March 4-11, 2020
New York, NY

Book Fairs

New York International Antiquarian Book Fair

New York International Antiquarian Book Fair

Sponsored by the Antiquarian Booksellers' Association of America and the International League of Antiquarian Booksellers, the NYIABF opens with a preview Thursday evening, March 5, and runs through Sunday, March 8, at the Park Avenue Armory at 643 Park Ave. Over 200 American and international dealers will display an astonishing array of rare books, fine art, maps, manuscripts, and ephemera. "Discovery Day" appraisal event on Sunday, 1–3 p. m. Admission: $60 for preview pass, $45 run of show, $25 daily, $10 for students carrying a valid school ID.

Courtesy of New York International Antiquarian Book Fair

The New York City Book & Ephemera Fair

The New York City Book & Ephemera Fair

The New York City Book & Ephemera Fair—In its sixth year, this Rare Book Week "Satellite fair" will run two days: Friday, March 6 from 9 a.m.–5 p.m., and Saturday, March 7 from 8 a.m.–4 p.m. Sixty exhibitors will showcase antiquarian books, manuscripts, ephemera, book art, and works on paper. Located at Wallace Hall, Church of St. Ignatius, 980 Park Avenue at 83rd St., with free round-trip shuttle bus service to the Armory available. Admission: $15 for adults, free for students with ID.

Courtesy of The New York City Book & Ephemera Fair

The Manhattan Vintage Book, Ephemera  & Fine Press Book Fair

The Manhattan Vintage Book, Ephemera & Fine Press Book Fair

The Manhattan Vintage Book, Ephemera & Fine Press Book Fair, aka "The Shadow Show," will be held on Saturday, March 7 from 10 a.m.–5 p.m., at the Church of St. Vincent Ferrer, 869 Lexington Avenue at 66th Street—just across the street from the Armory. Appraisals by John Bruno and guest appraisers from 1–3 p.m. Admission: $15 for adults, $7 for youths aged 13–21, and free for those under 13 with paid adult.

Courtesy of Courtesy of Flamingo Eventz

Auctions

Heritage Auctions

Heritage Auctions

The sale at Heritage on March 4 features a wide selection of bibliophilic goodies: Edgar Rice Burroughs firsts, John James Audubon color-plate books, and volumes of Mormon interest. Charles Dickens fans will no doubt take special notice of a book from the author's own library, Sketches of Imposture, Deception, and Credulity by Richard Davenport (London, 1837), in a binding of contemporary half red leather over marbled paper-covered boards that matches other known volumes from Dickens' library, and containing Dickens' bookplate (lion couchant clutching a Maltese cross). The estimate is $2,000+.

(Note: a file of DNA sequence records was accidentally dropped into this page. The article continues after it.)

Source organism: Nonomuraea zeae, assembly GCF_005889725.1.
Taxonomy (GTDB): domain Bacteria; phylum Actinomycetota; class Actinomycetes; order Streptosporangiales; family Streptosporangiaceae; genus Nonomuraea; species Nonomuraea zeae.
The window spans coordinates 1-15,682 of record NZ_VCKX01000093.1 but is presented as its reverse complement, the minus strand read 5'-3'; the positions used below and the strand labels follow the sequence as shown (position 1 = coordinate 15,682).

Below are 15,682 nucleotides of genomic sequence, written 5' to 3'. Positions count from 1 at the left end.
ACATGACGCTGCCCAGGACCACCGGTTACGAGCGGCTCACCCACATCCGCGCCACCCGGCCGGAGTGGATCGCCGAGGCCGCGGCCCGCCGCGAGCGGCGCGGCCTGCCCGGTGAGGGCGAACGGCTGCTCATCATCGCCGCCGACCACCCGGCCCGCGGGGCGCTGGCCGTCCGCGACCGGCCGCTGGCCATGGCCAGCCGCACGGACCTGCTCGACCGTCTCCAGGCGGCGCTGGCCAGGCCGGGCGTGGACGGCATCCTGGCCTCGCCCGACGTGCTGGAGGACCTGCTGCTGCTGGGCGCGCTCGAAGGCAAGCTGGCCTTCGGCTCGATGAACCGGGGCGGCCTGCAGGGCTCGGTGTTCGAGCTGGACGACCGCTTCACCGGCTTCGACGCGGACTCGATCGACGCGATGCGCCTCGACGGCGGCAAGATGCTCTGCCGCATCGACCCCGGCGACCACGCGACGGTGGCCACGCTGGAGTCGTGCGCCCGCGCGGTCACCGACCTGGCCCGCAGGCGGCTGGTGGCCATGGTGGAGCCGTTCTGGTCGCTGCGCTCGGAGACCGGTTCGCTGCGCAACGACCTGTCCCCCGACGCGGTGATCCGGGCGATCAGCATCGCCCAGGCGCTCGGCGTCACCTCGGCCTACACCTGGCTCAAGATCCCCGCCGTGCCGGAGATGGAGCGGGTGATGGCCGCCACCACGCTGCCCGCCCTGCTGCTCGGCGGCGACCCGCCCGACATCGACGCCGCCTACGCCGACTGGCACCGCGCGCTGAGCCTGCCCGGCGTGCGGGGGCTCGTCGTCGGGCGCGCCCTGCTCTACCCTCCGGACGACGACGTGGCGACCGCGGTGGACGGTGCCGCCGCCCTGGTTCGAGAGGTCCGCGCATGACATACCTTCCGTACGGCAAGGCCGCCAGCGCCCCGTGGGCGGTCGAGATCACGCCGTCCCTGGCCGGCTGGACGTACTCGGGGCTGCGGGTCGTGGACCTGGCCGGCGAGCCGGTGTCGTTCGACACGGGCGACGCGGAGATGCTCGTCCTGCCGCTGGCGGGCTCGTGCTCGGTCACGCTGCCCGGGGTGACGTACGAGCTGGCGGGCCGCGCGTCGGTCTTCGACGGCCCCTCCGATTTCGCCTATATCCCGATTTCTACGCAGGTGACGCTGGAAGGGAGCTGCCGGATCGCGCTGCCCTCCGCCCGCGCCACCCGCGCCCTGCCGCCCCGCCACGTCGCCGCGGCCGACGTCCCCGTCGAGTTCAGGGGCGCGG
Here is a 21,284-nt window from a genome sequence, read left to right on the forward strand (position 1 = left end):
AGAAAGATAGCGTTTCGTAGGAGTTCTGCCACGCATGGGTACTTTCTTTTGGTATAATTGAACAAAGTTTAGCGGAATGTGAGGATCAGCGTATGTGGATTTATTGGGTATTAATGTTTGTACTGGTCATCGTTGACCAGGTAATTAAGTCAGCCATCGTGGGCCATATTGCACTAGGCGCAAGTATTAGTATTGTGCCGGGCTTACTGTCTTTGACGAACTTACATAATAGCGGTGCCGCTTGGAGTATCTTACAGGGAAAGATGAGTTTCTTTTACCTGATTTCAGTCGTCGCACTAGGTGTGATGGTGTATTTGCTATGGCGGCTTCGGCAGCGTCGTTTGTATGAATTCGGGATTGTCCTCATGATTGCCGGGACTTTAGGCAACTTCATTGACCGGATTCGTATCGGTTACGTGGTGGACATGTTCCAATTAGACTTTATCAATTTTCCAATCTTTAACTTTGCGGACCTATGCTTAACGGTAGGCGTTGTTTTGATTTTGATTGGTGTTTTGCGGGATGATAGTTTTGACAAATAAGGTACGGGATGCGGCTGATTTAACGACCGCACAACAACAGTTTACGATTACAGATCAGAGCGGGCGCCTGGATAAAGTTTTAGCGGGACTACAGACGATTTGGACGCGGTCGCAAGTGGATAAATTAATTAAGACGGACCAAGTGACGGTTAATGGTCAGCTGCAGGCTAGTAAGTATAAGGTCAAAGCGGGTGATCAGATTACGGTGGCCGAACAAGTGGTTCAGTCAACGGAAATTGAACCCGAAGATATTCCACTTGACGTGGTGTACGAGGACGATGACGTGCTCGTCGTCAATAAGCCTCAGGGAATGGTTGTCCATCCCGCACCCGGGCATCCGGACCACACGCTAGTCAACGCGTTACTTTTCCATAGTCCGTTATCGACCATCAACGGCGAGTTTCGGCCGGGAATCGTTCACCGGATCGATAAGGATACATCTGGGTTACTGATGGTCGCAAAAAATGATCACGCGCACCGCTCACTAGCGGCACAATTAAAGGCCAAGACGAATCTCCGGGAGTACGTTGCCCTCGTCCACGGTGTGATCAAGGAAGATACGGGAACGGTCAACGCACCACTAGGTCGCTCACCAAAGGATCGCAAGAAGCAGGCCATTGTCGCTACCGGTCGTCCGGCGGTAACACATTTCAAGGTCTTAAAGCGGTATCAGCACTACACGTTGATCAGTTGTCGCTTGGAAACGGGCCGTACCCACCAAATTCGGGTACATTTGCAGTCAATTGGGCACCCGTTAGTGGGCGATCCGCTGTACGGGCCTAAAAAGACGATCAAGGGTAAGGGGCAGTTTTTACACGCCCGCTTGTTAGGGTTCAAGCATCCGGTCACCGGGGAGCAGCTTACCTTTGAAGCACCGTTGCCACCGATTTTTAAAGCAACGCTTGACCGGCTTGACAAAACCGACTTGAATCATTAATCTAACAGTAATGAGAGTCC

Courtesy of Heritage Auctions, HA.com

Bonhams

Bonhams

Building upon last year's success, Bonhams will host part three of the Medical and Scientific Library of W. Bruce Fye online from March 4 to March 11. One of the top lots is expected to be a second edition (1593) in contemporary paper covered boards of Andrea Cesalpino's Quaestionum peripateticarum lib.V … Daemonum inuestigatio peripatetica, the first work to document the centripetal flow of blood in veins. Its estimate is $35,000–45,000. Then, on March 6, Bonhams will offer Extraordinary Books and Manuscripts, a sale that is slated to include the extremely rare official engrossed copy of the first impeachment resolution vote of President Andrew Johnson, 1867, bound in contemporary morocco and estimated at $120,000–180,000.

Courtesy of Bonhams

Swann Galleries

Swann Galleries

On March 5, Swann Galleries will present a selection of nineteenth- and twentieth-century prints & drawings to tempt the collector's eye. Then, on March 10, its Printed and Manuscript Americana sale is certain to draw attention. Of particular note is a very early edition of the Bay Psalm Book, circa 1648–65. The 1640 Bay Psalm Book was the first book printed in British North America, and it went through several editions, all extremely scarce today. This one, undated in a contemporary blind-tooled calf binding, was possibly printed in Cambridge, England, for American distribution and contains eighteenth-century American owners' inscriptions. Its estimate is $50,000–75,000.